An encapsulation layer 30 made of PDMS is disposed on top of the substrate 10. The encapsulation layer has a thickness of 4 μm. The encapsulation layer partially overlaps the pixel elements 20 in their respective circumferential border regions. Circular access openings 31 are formed in the encapsulation layer 30. Each access opening has a diameter dO, which is smaller than the diameter dP of the associated pixel element. As a consequence, each access opening 31 defines a surface area that is smaller than the surface area of the associated pixel element 20. The encapsulation layer 30 protects the pixel elements 20 chemically and mechanically. By ensuring some degree of overlap of the encapsulation layer with the pixel elements, the pixel elements are additionally protected from being affected by oxygen and water as well as from delamination.

In the embodiment of FIG. 5, the contact layer 23 acts as a planar electrode for electrically contacting each pixel. At the same time, the contact layer 23 protects the active layer 22 below it.

FIG. 6 shows a highly schematic sectional view of an optoelectronic interface according to a second embodiment. In this embodiment, a cylindrical pillar 40 made of PDMS is centrally arranged on each pixel element 20, partially covering the pixel element. Accordingly, each access opening 31 has an annular shape. An electrode layer 41 is disposed on the top and side surfaces of each pillar as well as on the exposed portions of the pixel element 20, forming an electrode for each pixel element to facilitate electric contact of the associated pixel element with a target material such as a target tissue. The electrodes of this embodiment can be referred to as 3-D electrodes.

FIG. 7 shows a highly schematic sectional view of an optoelectronic interface according to a third embodiment. In this embodiment, the pillars 40 axially protrude beyond the upper surface of the encapsulation layer. Thereby the electrode layer 41 forms a protruding electrode for each pixel element, further improving electrical contact with the target material.

The pixel elements of FIGS. 5-7 comprise an active layer made of conjugated polymers (CPs). One key point promoting CPs as the materials of choice for making novel prosthetic devices is their structural kinship to building blocks used in biology. From a mechanical point of view, organic technology possesses key enabling features, such as being soft, conformable, biocompatible, and biodegradable. On the functional side, the conductivity of CPs makes them suitable to design devices that have a similar functionality as classical electronics. In addition, most CPs support electronic as well as ionic transport, thus making them a natural candidate to translate between the electron-based world of classical electronics and the generally ion- and molecular-based world of biology.

One downside of CPs is poor stability in a biological environment. Prior research has shown that CPs exposed to the environment and in direct contact with the retina promotes a degradation of the interface in a time scale of 6-9 months. Delamination generates debris that is phagocytized by reactive microglia migrated at the polymer/retina interface. This issue is successfully addressed by providing the encapsulation layer 30 as well as the contact layer 23 and/or the electrode layer 41, which together completely isolate the CPs in the active layer 22 from the environment, thereby avoiding rapid degradation and enabling long-term functioning.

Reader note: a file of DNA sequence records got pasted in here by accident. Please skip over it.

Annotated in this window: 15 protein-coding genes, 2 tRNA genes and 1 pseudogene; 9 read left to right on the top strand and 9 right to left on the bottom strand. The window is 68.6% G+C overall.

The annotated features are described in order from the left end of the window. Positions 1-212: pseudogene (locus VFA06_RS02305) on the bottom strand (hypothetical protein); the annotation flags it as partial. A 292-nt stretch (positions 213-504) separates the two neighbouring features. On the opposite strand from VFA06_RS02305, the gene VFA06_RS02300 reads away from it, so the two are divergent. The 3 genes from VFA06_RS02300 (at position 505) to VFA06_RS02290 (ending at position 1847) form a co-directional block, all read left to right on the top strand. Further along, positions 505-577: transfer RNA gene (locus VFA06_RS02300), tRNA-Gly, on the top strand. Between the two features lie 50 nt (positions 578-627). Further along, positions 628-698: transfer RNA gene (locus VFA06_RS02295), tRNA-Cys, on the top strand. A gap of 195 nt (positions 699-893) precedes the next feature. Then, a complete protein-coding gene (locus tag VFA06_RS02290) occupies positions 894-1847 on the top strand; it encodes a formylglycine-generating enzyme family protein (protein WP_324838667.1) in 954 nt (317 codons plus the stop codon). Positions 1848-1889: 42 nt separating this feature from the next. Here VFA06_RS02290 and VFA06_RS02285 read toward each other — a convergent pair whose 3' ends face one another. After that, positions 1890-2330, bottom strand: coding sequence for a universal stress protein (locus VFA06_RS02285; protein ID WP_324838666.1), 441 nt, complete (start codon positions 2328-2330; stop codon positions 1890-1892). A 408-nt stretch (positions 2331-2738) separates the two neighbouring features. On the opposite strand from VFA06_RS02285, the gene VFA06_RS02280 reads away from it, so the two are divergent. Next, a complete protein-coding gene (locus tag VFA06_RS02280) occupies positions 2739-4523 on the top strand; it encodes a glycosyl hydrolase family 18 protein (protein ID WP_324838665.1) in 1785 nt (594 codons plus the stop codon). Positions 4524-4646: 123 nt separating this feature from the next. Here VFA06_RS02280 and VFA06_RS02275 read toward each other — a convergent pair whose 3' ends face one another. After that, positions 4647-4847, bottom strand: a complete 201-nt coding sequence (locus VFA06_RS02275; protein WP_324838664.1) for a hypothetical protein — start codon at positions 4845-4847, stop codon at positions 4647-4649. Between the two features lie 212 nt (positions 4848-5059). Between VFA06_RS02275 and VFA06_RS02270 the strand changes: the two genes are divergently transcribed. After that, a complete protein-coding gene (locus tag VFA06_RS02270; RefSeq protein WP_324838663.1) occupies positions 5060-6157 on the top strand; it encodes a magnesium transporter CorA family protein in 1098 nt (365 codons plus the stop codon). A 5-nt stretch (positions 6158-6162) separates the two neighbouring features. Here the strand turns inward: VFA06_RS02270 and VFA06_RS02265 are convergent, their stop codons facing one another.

FIG. 8 shows a sketch illustrating a setup for recording electrical signals generated by the optoelectronic interface upon illumination by light. The pixel elements are illuminated by light hv in the visible (VIS) or near-infrared (NIR) spectral region from below, through the substrate and through the embedded platforms. Illumination will cause a voltage to develop between the base layer and the contact layer of each of the illuminated pixel elements. Neurons in close proximity to the contact layer will be excited by the voltage. Excitation is measured by a readout electrode 5 connected to a readout amplifier 6. A similar set up can also be envisaged for the optoelectronic interfaces of FIGS. 6 and 7, which comprise pillars 40. In this case, the neurons will be in contact with the electrode layer 41.

Exemplary processes for patterning pixel elements onto an elastomeric substrate are illustrated in FIGS. 9-12.

FIG. 9 illustrates an exemplary process for the patterning of pixel elements by spin coating and subsequent etching. A previously prepared PDMS substrate 10 with embedded platforms 13 is manufactured on a silicon wafer 7 by known methods. PEDOT:PSS solution is sonicated and filtered at 0.45 μm. The PDMS substrate is treated with oxygen plasma at 29 W for 30 to 40 seconds. The filtered PEDOT:PSS solution is spin-coated on to the pretreated PDMS substrate and baked for 30 minutes at 120° C. to obtain base layer 21. Subsequently an active layer 22 consisting of P3HT:PCBM (1:1) is spin coated onto the base layer 21. The resulting situation is illustrated in part (a) of FIG. 9. Subsequently a thin (300 nm) contact layer 23 of titanium or Ti/TiN is sputtered onto the active layer 22 through a stencil mask to form circular disk-shaped titanium islands on the active layer 22, aligned with the platforms 13. The resulting situation is illustrated in part (b) of FIG. 9. Finally, the exposed portions of the active layer 22 and the base layer 21 are dry etched by directional oxygen plasma for about 60 seconds to fully remove these layers in all regions that are not covered by the contact layer 23. The resulting situation is illustrated in part (c) of FIG. 9. Pixel elements 20 are now present on substrate 10, each pixel element comprising a base layer 21, an active layer 22 and a contact layer 23.